Ancient Monuments

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Bowl barrow 340m south east of Watermanhole Reservoir

A Scheduled Monument in Millington, East Riding of Yorkshire

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Latitude: 53.9962 / 53°59'46"N

Longitude: -0.6901 / 0°41'24"W

OS Eastings: 485969.703978

OS Northings: 456362.442502

OS Grid: SE859563

Mapcode National: GBR RQM7.D7

Mapcode Global: WHGD7.CTMB

Entry Name: Bowl barrow 340m south east of Watermanhole Reservoir

Scheduled Date: 17 December 1929

Last Amended: 18 April 1997

Source: Historic England

Source ID: 1013865

English Heritage Legacy ID: 26553

County: East Riding of Yorkshire

Civil Parish: Millington

Traditional County: Yorkshire

Lieutenancy Area (Ceremonial County): East Riding of Yorkshire

Church of England Parish: Millington St Margaret

Church of England Diocese: York


The monument includes a Bronze Age bowl barrow 340m south east of
Watermanhole Reservoir, situated around 1.5km south west of Huggate Wold and
1km north of Huggate Pasture. The monument is one of a broadly related group
of barrows surviving in this area, which together form part of a much larger
group of bowl barrows dispersed across Huggate and Warter Wolds and Huggate
Although altered over the years by agricultural activity which has
considerably reduced the height of the mound and spread its surface area, the
barrow is still visible as a low rise in the land, up to 0.2m high and 20m in
diameter. It is surrounded by a ditch up to 3m wide, which, although infilled
by ploughing and now no longer visible at ground level, will survive as a
buried feature.
The monument was originally part of a larger cemetery of 19 bowl barrows
identified by J R Mortimer in the 1880s, running approximately north-south
from the vicinity of Huggate Pasture down to Warter Wold. This group lies to
the west of another group of 20 similar barrows identified by Mortimer, lying
dispersed across Huggate Wold. These barrows lie close to the ancient trackway
running on the western side of the Wolds, part of which survives today and is
known as the Wolds Way.
The monument lies within a complex of linear bank and ditch systems, and
should be viewed in the context of the wider ancient landscape, where very
extensive systems of these banks, dykes and hollow ways link large tracts of
the countryside in this region of the Yorkshire Wolds.
According to J R Mortimer, the barrow was subject to unrecorded excavations,
both by James Silburn in 1851 and then by Mr Thomas of Boston, Lincolnshire in
1881. No finds were reported and Mortimer decided against further excavation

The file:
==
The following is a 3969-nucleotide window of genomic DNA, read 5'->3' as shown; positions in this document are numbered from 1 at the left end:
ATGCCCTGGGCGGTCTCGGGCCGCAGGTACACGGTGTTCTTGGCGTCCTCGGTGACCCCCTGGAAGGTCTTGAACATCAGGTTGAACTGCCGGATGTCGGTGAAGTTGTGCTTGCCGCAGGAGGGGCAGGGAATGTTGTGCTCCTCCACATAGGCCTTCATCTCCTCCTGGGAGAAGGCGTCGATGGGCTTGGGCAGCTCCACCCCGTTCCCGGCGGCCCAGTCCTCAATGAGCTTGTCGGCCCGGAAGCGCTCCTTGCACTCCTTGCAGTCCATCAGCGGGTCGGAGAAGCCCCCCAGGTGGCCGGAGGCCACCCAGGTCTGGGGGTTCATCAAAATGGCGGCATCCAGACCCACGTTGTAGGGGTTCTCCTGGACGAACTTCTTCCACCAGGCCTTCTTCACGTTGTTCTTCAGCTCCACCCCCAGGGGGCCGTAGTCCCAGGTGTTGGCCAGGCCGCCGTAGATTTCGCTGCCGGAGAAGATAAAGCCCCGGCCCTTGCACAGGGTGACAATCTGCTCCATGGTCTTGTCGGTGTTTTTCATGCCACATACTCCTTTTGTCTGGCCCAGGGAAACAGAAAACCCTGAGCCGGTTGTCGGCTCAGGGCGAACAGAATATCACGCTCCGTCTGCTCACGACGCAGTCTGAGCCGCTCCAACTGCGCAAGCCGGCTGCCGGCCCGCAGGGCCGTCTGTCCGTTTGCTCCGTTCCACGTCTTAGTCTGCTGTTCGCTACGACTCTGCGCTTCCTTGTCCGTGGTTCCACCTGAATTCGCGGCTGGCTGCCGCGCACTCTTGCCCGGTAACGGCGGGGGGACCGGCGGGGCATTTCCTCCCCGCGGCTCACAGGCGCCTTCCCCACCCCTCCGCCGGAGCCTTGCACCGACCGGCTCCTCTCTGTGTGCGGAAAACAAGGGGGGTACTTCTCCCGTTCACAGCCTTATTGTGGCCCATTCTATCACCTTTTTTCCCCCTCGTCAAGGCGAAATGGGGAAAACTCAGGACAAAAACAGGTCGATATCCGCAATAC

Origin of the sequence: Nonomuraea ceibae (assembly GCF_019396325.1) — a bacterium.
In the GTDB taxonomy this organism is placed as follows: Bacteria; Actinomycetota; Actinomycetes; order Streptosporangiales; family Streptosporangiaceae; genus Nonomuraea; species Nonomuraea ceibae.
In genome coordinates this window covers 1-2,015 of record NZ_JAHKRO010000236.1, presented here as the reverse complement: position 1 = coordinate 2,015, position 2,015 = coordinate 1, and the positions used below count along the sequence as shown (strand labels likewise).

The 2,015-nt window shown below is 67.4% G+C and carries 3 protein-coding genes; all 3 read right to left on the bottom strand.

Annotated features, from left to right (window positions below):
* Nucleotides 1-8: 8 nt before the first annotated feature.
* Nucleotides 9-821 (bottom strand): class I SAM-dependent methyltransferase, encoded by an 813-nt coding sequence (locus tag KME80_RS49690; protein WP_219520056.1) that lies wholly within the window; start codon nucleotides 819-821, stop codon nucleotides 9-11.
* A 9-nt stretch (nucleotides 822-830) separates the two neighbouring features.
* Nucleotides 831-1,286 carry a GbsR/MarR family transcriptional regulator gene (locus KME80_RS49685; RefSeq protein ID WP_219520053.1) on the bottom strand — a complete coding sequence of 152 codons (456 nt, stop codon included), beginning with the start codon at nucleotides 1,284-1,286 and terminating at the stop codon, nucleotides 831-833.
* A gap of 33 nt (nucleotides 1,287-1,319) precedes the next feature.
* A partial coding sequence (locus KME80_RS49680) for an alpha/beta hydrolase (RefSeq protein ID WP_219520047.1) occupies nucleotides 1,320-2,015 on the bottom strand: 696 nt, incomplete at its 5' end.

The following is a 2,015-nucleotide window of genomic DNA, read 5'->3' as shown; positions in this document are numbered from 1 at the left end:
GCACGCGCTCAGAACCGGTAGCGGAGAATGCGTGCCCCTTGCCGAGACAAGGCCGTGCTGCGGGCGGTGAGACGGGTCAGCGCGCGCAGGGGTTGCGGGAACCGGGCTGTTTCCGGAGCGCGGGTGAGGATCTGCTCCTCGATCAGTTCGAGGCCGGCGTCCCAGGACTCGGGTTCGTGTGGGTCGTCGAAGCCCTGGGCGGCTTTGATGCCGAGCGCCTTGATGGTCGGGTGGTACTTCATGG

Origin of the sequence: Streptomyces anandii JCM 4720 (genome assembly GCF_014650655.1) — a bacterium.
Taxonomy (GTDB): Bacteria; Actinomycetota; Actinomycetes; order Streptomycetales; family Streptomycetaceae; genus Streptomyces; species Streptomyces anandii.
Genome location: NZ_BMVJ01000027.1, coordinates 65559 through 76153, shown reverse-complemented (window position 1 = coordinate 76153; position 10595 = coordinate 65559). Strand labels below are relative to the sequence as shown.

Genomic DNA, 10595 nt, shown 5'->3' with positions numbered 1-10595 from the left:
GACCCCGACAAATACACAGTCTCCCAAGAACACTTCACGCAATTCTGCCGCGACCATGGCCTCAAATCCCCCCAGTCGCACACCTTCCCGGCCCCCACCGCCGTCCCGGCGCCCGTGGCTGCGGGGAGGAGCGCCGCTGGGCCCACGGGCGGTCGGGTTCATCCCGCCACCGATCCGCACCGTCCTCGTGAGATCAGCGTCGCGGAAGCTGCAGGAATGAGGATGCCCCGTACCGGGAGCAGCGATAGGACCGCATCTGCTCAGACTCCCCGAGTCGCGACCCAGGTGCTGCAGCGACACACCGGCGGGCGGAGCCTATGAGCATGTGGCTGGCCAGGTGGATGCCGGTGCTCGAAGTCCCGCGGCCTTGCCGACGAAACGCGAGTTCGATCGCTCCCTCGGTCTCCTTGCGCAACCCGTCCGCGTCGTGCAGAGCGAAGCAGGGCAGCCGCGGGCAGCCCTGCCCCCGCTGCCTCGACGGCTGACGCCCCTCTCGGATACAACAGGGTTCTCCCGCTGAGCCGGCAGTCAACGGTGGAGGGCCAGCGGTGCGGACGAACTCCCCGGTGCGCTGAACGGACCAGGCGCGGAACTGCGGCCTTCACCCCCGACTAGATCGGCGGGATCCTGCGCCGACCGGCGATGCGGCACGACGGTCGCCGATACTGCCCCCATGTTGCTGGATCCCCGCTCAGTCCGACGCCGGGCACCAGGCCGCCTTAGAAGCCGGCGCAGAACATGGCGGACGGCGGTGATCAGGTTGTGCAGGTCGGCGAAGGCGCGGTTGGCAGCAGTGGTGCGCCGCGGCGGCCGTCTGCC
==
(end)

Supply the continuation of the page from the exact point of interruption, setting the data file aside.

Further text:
during his investigations of the barrows in this area.

The site of the monument is shown on the attached map extract.
It includes a 2 metre boundary around the archaeological features,
considered to be essential for the monument's support and preservation.

Source: Historic England

Reasons for Scheduling

Bowl barrows, the most numerous form of round barrow, are funerary monuments
dating from the Late Neolithic period to the Late Bronze Age, with most
examples belonging to the period 2400-1500 BC. They were constructed as
earthen or rubble mounds, sometimes ditched, which covered single or multiple
burials. They occur either in isolation or grouped as cemeteries and often
acted as a focus for burials in later periods. Often superficially similar,
although differing widely in size, they exhibit regional variations in form
and a diversity of burial practices. There are over 10,000 surviving bowl
barrows recorded nationally (many more have already been destroyed), occurring
across most of lowland Britain. Often occupying prominent locations, they are
a major historic element in the modern landscape and their considerable
variation of form and longevity as a monument type provide important
information on the diversity of beliefs and social organisations amongst early
prehistoric communities. They are particularly representative of their period
and a substantial proportion of surviving examples are considered worthy of

The monument is one of a dispersed group of barrows on Huggate Pasture and
Warter Wold, which are related to other barrows on Huggate Wold. The location
of the barrows close to an ancient greenway, and to the very extensive systems
of dykes and hollow ways dating back to the Bronze Age, offers important
insights into ancient land use and territorial divisions for social, ritual
and agricultural purposes in this area of the Yorkshire Wolds.
Despite part excavations and the effects of ploughing over many years, the
barrow still survives as a visible feature in the landscape, and will contain
further burials and archaeological information relating to its construction.

Source: Historic England


Books and journals
Mortimer, J R , Forty Years Researches in British and Saxon Burial Mounds of East Yorkshire, (1905)

Source: Historic England

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